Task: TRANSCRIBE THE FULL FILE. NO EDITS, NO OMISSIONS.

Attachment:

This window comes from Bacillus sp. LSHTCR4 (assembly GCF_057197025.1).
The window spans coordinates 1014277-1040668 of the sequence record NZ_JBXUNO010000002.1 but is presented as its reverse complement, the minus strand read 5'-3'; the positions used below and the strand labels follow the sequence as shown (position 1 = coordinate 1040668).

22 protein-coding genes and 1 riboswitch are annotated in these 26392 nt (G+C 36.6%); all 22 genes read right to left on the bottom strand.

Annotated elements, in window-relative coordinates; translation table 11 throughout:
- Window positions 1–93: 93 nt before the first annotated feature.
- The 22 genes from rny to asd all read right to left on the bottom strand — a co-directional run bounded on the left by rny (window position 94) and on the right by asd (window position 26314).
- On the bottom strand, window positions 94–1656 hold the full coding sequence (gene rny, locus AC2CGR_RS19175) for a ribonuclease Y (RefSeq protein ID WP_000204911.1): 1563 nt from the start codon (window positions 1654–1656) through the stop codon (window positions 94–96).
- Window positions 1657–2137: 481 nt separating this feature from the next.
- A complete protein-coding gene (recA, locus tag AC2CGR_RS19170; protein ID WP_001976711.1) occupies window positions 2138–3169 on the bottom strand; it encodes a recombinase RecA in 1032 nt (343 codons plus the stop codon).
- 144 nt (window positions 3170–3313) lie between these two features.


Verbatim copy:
This window comes from Bacillus sp. LSHTCR4 (assembly GCF_057197025.1).
The window spans coordinates 1014277-1040668 of the sequence record NZ_JBXUNO010000002.1 but is presented as its reverse complement, the minus strand read 5'-3'; the positions used below and the strand labels follow the sequence as shown (position 1 = coordinate 1040668).

22 protein-coding genes and 1 riboswitch are annotated in these 26392 nt (G+C 36.6%); all 22 genes read right to left on the bottom strand.

Annotated elements, in window-relative coordinates; translation table 11 throughout:
- Window positions 1–93: 93 nt before the first annotated feature.
- The 22 genes from rny to asd all read right to left on the bottom strand — a co-directional run bounded on the left by rny (window position 94) and on the right by asd (window position 26314).
- On the bottom strand, window positions 94–1656 hold the full coding sequence (gene rny, locus AC2CGR_RS19175) for a ribonuclease Y (RefSeq protein ID WP_000204911.1): 1563 nt from the start codon (window positions 1654–1656) through the stop codon (window positions 94–96).
- Window positions 1657–2137: 481 nt separating this feature from the next.
- A complete protein-coding gene (recA, locus tag AC2CGR_RS19170; protein ID WP_001976711.1) occupies window positions 2138–3169 on the bottom strand; it encodes a recombinase RecA in 1032 nt (343 codons plus the stop codon).
- 144 nt (window positions 3170–3313) lie between these two features.